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Carrying the torch

Postal inspectors go the distance, a manager switches to Plan Bee and a Post Office does a safety check

A group of participants run in formation carrying the torch and flags during an event for the Special Olympics
Carroll Harris, right, carries the torch during the Special Olympics run in Los Angeles this month.

A team representing the Postal Inspection Service’s Los Angeles division recently participated in an annual running event to support the Special Olympics.

Since 1981, the Law Enforcement Torch Run has raised awareness and money for Special Olympics athletes.

This year’s postal team of almost 30 runners — which included postal inspectors, Postal Police officers and others — ran in formation while carrying the torch for a relay leg of 2.5 miles.

“It’s healthy for us as an organization for team building, increasing morale and camaraderie, and providing a win for the public,” said Carroll Harris, the division’s inspector in charge.

Spectators along the Route 66 stretch of Colorado Boulevard, also the route of the New Year’s Day Rose Parade, watched and cheered on the runners in support of their cause.

“It feels good when we’re running by, and people see the torch and what it represents. They stop what they’re doing and clap,” Harris said.

Bee prepared

Mike Smith, a distribution operations manager at the Lexington, KY, Processing and Distribution Center, received a call from the dock on a recent Sunday telling him a truck arrived with its contents improperly secured.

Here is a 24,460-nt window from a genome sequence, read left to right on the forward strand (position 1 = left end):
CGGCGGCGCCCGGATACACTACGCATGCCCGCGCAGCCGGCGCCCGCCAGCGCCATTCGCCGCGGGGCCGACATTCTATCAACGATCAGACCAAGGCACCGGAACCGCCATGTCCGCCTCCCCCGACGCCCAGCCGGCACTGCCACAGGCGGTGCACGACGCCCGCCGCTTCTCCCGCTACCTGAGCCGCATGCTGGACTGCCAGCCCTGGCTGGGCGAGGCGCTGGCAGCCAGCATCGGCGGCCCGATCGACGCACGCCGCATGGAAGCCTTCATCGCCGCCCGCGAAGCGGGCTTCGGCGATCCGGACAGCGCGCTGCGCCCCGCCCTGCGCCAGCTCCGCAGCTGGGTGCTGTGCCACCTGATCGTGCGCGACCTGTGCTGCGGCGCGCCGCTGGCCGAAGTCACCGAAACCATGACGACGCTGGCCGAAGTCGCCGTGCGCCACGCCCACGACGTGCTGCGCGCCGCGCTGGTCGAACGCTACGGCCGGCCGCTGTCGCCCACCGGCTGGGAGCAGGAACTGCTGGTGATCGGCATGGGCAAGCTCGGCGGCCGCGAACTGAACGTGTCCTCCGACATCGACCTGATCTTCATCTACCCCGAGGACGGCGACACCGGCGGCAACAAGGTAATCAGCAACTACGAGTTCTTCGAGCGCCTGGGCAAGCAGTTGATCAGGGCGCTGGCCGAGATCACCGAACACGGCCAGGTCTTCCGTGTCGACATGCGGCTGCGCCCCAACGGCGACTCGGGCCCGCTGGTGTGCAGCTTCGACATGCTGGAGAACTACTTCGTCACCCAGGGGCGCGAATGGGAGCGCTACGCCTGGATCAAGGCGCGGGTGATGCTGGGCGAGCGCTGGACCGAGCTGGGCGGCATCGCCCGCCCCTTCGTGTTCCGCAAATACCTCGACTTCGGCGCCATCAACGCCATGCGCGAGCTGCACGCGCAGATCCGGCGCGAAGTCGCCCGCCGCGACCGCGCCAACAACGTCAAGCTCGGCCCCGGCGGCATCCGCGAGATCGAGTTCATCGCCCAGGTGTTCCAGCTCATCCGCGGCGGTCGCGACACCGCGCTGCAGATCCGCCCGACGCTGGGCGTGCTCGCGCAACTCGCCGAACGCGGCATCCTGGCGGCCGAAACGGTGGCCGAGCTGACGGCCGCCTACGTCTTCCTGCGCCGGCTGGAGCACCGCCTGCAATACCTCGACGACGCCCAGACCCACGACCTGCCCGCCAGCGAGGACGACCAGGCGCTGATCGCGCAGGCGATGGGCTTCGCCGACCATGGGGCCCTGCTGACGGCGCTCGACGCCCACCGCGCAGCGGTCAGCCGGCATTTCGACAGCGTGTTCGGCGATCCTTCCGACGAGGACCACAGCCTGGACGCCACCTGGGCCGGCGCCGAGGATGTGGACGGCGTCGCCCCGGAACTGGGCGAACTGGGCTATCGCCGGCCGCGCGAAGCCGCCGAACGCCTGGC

The contents? Bees. Lots of bees.

Rather than run for the hills, Smith contacted an apiarist acquaintance for advice and was told to move the truck to a dark place to get the bees to settle down.

With the help of the center’s maintenance team, he fashioned a makeshift beekeeping suit using coveralls, gloves and a safety mask and proceeded to secure the scary load.

Not a single sting was reported.

Now that’s putting hive mind to good use.


Some letter carriers were recently stopped on the road by authorities — but the only citations issued were tips on staying safe.

The Frankfort, KY, Post Office held a “safety roadblocks” observation session to ensure that carriers are employing best practices while behind the wheel.

Sessions like these are common at postal facilities, part of the organization’s emphasis on employee safety.

“We checked for seatbelt use, headlights and the use of their blinkers,” said Alicia Boniface, a customer services supervisor.

“We stopped them to either discuss any improvements we observed or thank them for a job well done.”

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